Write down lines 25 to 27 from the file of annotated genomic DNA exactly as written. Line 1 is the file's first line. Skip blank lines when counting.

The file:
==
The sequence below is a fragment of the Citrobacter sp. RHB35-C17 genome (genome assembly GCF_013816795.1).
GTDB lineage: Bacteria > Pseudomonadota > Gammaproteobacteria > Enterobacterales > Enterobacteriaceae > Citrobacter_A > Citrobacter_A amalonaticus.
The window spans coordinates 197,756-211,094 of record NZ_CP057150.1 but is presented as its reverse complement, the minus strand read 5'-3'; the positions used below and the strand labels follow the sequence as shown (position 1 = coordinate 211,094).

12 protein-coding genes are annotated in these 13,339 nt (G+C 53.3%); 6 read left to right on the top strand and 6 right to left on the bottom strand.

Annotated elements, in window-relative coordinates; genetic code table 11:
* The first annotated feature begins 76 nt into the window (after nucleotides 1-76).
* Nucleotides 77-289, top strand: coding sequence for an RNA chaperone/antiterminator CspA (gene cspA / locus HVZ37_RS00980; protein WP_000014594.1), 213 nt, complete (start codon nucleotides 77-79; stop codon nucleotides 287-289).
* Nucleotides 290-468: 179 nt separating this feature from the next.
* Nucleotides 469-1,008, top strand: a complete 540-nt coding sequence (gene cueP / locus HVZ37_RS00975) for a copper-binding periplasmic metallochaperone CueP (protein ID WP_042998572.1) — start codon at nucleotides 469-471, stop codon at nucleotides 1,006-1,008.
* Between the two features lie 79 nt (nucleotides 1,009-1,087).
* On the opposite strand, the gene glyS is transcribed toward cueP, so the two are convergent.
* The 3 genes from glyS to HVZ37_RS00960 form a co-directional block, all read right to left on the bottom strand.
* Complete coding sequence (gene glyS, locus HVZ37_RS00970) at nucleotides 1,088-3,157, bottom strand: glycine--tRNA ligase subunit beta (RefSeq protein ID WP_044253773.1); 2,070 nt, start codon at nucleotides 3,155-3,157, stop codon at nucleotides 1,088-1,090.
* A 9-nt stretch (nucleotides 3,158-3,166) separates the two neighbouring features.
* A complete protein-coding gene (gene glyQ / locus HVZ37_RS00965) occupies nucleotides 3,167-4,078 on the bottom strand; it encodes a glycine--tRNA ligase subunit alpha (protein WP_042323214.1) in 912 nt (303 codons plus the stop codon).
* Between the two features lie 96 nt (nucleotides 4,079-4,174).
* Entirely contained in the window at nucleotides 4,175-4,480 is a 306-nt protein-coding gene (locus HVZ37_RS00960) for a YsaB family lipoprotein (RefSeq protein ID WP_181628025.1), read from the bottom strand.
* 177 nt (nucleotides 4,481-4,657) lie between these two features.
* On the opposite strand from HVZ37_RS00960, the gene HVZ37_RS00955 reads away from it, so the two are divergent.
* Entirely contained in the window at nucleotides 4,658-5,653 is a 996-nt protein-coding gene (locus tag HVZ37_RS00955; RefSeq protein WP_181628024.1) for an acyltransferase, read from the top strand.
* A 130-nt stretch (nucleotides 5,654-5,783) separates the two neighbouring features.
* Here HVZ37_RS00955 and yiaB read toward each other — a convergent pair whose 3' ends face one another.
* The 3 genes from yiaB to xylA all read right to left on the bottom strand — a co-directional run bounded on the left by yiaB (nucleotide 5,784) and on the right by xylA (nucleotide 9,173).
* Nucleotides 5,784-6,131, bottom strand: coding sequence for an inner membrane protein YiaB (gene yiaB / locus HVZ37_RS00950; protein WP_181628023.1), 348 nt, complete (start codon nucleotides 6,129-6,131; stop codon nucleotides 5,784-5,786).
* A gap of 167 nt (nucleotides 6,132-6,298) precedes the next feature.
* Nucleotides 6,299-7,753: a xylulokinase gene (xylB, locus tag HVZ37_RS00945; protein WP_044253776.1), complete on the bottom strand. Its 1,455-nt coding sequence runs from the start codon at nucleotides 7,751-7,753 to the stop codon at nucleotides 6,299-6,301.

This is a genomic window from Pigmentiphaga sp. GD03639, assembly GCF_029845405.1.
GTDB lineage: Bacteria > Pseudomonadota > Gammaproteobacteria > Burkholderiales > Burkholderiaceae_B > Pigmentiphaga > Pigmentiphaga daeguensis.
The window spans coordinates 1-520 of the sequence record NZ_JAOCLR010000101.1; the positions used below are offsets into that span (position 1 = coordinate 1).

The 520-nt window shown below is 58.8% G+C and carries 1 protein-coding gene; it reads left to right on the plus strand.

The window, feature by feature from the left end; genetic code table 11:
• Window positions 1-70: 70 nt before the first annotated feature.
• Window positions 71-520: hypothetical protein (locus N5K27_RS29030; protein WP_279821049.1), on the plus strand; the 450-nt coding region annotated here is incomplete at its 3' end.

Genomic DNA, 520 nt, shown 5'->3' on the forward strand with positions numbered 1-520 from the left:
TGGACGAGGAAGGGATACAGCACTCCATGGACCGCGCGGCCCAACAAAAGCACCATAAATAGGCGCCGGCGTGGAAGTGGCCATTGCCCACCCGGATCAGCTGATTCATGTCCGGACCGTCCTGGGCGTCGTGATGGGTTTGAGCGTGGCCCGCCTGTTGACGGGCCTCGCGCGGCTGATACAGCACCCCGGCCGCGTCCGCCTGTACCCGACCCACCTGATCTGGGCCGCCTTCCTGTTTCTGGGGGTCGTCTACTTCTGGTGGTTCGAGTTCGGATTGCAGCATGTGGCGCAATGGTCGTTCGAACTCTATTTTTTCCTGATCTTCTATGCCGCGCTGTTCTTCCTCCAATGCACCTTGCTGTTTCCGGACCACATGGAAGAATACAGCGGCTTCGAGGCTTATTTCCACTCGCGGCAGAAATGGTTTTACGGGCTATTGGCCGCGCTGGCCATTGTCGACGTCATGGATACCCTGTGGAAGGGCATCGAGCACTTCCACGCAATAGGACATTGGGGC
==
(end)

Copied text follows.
* A gap of 167 nt (nucleotides 6,132-6,298) precedes the next feature.
* Nucleotides 6,299-7,753: a xylulokinase gene (xylB, locus tag HVZ37_RS00945; protein WP_044253776.1), complete on the bottom strand. Its 1,455-nt coding sequence runs from the start codon at nucleotides 7,751-7,753 to the stop codon at nucleotides 6,299-6,301.

This is a genomic window from Pigmentiphaga sp. GD03639, assembly GCF_029845405.1.